Sitting on the bus Thursday morning on my way to teaching Intro to Performance and the movie moment happens: an attractive woman makes eye contact and sits next to me. Her body language indicates that she would be open to talking with me (and let me be clear here, I’m not expecting that she is open to anything more than a friendly conversation and do not read this invitation as anything more than it is). However, there’s a problem. I have, as usual, my earphones in and will need to take them out in order to begin a conversation. Which I do in as subtle a way as possible so as not to appear too eager and you know what, we had a pleasant conversation for a few minutes and how knows, maybe meeting for coffee or a drink will occur if we see each other on the bus again.
But that’s not really the point I wanted to make.
This incident reminded me just how isolated I usually make myself in public with my earphones and music. How many encounters (not necessarily with pretty women) have I not had simply because there was no space for casual observations on the weather or the the elevators at school or the myriad of other small conversation openings that might occur to two humans in the same space?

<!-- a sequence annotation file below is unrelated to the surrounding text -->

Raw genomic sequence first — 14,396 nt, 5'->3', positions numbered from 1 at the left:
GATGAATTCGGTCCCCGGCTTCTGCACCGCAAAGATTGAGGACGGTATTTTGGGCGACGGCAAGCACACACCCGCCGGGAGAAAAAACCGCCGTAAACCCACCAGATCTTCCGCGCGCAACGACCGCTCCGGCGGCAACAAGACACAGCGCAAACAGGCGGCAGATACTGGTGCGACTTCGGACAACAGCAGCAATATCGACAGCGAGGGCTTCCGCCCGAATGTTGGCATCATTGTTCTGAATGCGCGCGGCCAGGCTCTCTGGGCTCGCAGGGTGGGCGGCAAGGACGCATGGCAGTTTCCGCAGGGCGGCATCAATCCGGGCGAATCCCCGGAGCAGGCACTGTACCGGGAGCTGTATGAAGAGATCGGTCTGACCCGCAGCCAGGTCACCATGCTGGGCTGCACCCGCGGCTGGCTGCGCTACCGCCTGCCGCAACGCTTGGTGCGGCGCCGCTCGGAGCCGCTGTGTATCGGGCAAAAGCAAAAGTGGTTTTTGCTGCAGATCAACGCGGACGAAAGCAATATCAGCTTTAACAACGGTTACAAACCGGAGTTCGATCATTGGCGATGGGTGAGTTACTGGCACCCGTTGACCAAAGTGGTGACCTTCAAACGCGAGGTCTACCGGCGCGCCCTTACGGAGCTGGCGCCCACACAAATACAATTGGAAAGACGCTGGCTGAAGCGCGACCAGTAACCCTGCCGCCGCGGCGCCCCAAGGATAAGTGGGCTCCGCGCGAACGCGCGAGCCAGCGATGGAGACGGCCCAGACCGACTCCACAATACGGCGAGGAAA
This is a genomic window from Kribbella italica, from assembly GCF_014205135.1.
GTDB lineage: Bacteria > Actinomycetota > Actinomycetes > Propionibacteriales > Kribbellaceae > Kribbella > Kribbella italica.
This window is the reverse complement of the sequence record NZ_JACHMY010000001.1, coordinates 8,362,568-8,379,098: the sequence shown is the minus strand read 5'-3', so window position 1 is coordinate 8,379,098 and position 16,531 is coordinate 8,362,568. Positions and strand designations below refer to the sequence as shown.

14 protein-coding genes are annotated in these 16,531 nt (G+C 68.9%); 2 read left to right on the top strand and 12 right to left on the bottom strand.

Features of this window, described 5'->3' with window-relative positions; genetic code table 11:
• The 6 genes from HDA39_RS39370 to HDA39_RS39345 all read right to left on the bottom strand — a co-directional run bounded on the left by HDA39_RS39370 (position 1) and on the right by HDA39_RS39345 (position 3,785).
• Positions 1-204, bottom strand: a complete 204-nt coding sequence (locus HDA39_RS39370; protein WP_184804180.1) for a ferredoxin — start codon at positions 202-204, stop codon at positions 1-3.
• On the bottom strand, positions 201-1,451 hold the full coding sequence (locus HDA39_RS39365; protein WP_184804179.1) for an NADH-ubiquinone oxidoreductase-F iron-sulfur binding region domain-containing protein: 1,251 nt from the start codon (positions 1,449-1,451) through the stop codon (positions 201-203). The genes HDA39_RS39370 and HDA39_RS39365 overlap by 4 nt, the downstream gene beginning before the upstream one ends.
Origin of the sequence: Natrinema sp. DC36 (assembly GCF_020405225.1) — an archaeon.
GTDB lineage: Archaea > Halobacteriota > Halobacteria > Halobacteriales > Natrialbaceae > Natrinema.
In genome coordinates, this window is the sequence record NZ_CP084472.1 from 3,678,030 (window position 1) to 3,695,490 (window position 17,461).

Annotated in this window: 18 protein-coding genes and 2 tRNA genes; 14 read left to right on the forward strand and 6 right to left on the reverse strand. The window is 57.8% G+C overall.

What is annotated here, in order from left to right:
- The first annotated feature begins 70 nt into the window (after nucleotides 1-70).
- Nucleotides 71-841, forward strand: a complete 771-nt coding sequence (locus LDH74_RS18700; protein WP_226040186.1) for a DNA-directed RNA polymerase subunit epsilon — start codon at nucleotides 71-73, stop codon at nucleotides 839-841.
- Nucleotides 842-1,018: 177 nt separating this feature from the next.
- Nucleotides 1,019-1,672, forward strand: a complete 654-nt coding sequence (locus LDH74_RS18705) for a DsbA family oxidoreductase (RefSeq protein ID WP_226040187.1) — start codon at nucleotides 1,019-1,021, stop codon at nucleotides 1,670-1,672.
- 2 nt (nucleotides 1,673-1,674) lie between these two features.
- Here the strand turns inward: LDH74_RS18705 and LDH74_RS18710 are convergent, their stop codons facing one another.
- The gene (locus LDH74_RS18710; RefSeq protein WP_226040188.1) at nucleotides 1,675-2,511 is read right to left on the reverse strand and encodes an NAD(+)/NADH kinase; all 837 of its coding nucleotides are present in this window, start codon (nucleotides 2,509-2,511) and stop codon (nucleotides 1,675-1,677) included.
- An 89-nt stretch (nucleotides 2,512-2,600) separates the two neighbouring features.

Now, I generally don’t like the noise of a city or on the bus or traffic, etc., and I love music, and I carry an iPhone that let’s me listen to my favorite Internet radio station in the world Radio Paradise anywhere I like, so it feels entirely natural to plug myself into my music whenever I leave my house.
I am going to try an experiment. I am going to go for just 3 consecutive days next week without listening to music while I am out and about. Just three days. I can do that. It will feel odd and perhaps be uncomfortable on the bus or, especially, when waiting a while for the bus at night. However, it will only be for a few days, so I can deal.
I’ll let you know how it goes.